That guy's gone. He's wherever he wanted to be next, wherever he felt life would be better. I wonder where he's living now, if he thinks about what he left behind here, if he thinks about that apartment being empty, if he figures that that apartment is still empty, or even if he cares about it at all anymore. Probably not, because he didn't like whatever was here for him, whatever he was while he was here, and he moved on.

Things change more quickly here than anywhere else I've lived. That's not just the Strip talking, but all the people moving in and out. Possibly there are less vacancies in our apartment complex than there have been in the last two months (the upstairs apartment on the right, in the building directly across from our front door, has new occupants), but consider that one side of our apartment building, the side containing my window and my sister's window, was painted a milk chocolate shade of brown to see what color the owners of the complex might want to paint the entire property next. I think it should be left the off-white it always has been. Sure parts of it look aged with the dirt that's there, from wind and occasional rain, and sprinklers at ground level, but the way it is now shows that this property lasts. It's not trying to cover up something unsavory. It has been here, and no matter how many people move in and out, it will still be here, still decently maintained. It tries in the midst of constant upheaval.

Ultimately, I think that's why, even though there's much to see here, and much to do, I think about the photo of that stream with those trees over it, wanting to be on the bank of it, just sitting there, looking at and listening to that burbling water, and developing an interest in rivers that I'll pursue with books that I can find on the subject. It's not that I don't want to be here. I am here and I like it here.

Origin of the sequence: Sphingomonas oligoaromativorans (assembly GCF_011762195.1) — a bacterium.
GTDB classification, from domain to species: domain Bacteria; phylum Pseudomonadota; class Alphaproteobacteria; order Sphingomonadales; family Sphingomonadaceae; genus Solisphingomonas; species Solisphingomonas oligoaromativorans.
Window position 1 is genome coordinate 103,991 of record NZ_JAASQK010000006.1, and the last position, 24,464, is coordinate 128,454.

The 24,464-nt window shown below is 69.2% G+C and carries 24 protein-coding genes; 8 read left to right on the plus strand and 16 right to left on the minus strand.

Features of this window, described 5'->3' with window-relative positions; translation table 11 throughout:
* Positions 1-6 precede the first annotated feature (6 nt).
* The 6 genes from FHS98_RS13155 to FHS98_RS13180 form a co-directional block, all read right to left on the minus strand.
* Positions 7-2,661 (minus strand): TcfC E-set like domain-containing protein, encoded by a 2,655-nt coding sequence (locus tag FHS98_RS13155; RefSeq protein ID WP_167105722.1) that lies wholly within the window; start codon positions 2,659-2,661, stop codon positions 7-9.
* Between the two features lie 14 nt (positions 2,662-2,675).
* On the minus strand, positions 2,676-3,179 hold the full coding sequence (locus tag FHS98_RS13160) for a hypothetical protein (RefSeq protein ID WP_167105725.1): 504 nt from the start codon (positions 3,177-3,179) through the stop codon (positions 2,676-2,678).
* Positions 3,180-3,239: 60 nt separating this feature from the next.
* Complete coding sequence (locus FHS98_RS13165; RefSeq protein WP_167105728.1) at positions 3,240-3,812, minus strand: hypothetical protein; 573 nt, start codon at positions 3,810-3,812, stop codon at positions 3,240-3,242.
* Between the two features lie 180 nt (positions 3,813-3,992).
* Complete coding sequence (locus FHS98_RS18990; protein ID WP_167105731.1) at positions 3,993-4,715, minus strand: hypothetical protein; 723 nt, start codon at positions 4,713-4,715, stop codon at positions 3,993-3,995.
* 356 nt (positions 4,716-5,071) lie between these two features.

It's not that I read about New Mexico and Florida and am working on a few writing projects set in the parts of California I lived in and visited (I also have a few writing projects set in Vegas and here) because I want to be in those places instead of here. I like it here, and besides, I'm not widely-traveled, not least because I don't have that kind of money, and I'm not sure I'd spend it on that first and foremost if I did.

It's because with all the relative instability I see around me, with people moving in and out, with different license plates seen all the time, with the face of the apartment probably changing (it's the first time that something's changed while I've lived somewhere. Usually it happens after we leave), I need stability from elsewhere. I take some of it from downtown Henderson, and from the elegant, quietly ritzy sections of the hotel lobby at Green Valley Ranch, and sections near the rooms, but I also take it from what I've known before, what I still want to know, what I want to explore more. I only think of other places to shield myself more against the transience, to not be as surprised and somewhat disheartened by it. It helps, and even so, the variety of people here also helps, especially those I help when I volunteer at the Green Valley Library. Where else can I help a new medical career arrival from Kentucky, a retired Air Force officer, a Paris enthusiast, and a seasoned traveler who wanted the huge books of maps, likely to plan out the next leg of his trip, Henderson being a stop along the way? There's that too which ironically produces stability, interesting people you come across who you want to know more about, and probably won't, which is where imagination comes in. It's where writing comes in. I'm here, and yet I'm everywhere.